Time to End the War Against Salt

For decades, policy makers have tried and failed to get Americans to eat less salt but the drive has little basis in science. For the effort, all we may get is bland french fries. 

What's the Latest Development?


The war against salt is long underway by government forces. Recently the mayor of New York City, Michael Bloomberg, convinced 16 companies to voluntarily regulate the amount of salt in their food products. Yet the health benefits of reduced salt intake are not well established. "This week a meta-analysis of seven studies involving a total of 6,250 subjects in theAmerican Journal of Hypertension found no strong evidence that cutting salt intake reduces the risk for heart attacks, strokes or death in people with normal or high blood pressure."

What's the Big Idea?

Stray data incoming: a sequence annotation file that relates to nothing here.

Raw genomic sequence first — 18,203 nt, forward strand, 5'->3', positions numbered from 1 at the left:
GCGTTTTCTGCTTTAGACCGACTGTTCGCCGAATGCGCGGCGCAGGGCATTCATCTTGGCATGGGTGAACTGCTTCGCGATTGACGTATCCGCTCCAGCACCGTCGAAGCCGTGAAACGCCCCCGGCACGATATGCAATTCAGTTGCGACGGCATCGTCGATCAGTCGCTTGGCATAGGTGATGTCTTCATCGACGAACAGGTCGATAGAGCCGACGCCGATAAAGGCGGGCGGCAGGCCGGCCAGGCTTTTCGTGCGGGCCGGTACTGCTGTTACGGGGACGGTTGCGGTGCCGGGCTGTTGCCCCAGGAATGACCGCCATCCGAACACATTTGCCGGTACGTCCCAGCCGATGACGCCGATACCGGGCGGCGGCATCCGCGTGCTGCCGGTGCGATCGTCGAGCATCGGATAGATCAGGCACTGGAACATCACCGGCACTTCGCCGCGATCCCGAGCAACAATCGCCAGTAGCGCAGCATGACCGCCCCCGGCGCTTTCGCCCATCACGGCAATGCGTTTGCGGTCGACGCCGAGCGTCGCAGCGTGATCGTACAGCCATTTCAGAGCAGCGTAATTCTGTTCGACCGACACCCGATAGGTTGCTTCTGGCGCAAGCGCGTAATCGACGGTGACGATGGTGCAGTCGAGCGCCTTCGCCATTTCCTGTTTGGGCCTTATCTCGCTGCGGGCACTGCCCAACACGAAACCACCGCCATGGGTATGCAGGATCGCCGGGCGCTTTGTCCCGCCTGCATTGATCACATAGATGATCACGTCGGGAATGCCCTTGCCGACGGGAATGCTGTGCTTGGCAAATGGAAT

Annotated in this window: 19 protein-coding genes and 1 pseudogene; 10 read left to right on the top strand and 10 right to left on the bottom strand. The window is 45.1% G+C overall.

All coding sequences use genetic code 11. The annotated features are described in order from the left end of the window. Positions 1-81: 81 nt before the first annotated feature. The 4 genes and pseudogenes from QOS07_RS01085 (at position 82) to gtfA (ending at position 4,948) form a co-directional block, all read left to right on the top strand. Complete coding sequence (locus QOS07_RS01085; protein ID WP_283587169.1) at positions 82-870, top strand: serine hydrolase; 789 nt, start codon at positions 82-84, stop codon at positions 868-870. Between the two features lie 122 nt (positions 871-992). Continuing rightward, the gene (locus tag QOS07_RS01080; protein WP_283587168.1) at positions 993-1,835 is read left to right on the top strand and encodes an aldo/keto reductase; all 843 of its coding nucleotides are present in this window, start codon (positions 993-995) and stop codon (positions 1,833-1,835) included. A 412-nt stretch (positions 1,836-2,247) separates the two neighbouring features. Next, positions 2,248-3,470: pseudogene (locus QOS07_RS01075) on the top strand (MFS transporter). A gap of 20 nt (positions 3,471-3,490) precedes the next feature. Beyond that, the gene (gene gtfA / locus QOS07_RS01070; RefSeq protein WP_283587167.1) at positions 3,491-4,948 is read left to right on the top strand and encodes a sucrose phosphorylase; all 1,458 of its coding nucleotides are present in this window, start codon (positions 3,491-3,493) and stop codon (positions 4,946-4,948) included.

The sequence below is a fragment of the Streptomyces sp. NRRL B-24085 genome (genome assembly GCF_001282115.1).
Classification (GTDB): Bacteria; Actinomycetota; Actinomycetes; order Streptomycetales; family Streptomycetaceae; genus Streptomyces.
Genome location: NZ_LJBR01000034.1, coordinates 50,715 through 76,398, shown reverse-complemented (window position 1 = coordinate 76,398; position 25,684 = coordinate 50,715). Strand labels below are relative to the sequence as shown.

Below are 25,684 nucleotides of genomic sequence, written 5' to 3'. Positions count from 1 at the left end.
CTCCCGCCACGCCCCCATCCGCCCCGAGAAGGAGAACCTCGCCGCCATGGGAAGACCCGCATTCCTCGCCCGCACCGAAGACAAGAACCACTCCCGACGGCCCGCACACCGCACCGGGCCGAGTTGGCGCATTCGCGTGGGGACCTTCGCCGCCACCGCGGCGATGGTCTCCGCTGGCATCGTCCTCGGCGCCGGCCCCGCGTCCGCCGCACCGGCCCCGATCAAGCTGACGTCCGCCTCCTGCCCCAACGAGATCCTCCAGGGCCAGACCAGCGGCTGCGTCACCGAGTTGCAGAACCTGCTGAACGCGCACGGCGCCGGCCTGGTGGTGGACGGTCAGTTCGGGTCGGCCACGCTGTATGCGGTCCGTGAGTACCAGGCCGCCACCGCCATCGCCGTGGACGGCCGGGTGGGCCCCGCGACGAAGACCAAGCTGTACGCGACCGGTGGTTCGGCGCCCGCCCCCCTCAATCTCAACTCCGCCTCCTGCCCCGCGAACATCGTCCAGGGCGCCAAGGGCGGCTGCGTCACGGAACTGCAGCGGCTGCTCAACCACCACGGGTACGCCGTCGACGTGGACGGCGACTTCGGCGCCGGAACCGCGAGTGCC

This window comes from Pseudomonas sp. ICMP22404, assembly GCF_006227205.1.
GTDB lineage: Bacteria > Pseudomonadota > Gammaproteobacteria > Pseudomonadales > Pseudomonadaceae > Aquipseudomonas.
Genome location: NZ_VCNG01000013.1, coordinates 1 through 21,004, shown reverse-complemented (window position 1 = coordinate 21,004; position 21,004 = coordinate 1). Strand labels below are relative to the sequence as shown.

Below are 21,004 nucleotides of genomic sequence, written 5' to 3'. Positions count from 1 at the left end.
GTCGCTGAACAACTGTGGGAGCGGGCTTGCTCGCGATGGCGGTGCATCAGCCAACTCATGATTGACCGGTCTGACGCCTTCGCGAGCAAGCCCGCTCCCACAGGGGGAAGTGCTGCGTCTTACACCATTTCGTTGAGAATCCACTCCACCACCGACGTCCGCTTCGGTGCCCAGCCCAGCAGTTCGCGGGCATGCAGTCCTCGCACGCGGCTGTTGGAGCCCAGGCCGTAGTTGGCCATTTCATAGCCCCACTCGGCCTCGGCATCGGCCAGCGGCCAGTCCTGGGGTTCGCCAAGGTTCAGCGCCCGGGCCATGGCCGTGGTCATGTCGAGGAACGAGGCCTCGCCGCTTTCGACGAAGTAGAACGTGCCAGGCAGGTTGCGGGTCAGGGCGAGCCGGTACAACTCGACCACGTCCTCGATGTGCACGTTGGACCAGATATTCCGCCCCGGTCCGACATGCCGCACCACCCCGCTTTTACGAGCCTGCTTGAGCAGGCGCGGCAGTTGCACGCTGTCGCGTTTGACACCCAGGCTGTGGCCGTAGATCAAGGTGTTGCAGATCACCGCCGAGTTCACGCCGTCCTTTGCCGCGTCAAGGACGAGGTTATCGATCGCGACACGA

One reason that scientific research has had difficulty correlating salt intake with specific health problems is that individuals often respond very differently to changes in the amount of sodium in their diet. "Rather than create drastic salt policies based on conflicting data, researchers propose that the government sponsor a large, controlled clinical trial to see what happens to people who follow low-salt diets over time. ... "A great number of promises are being made to the public with regard to this enormous benefit and lives saved," says one researcher. But it is "based on wild extrapolations."

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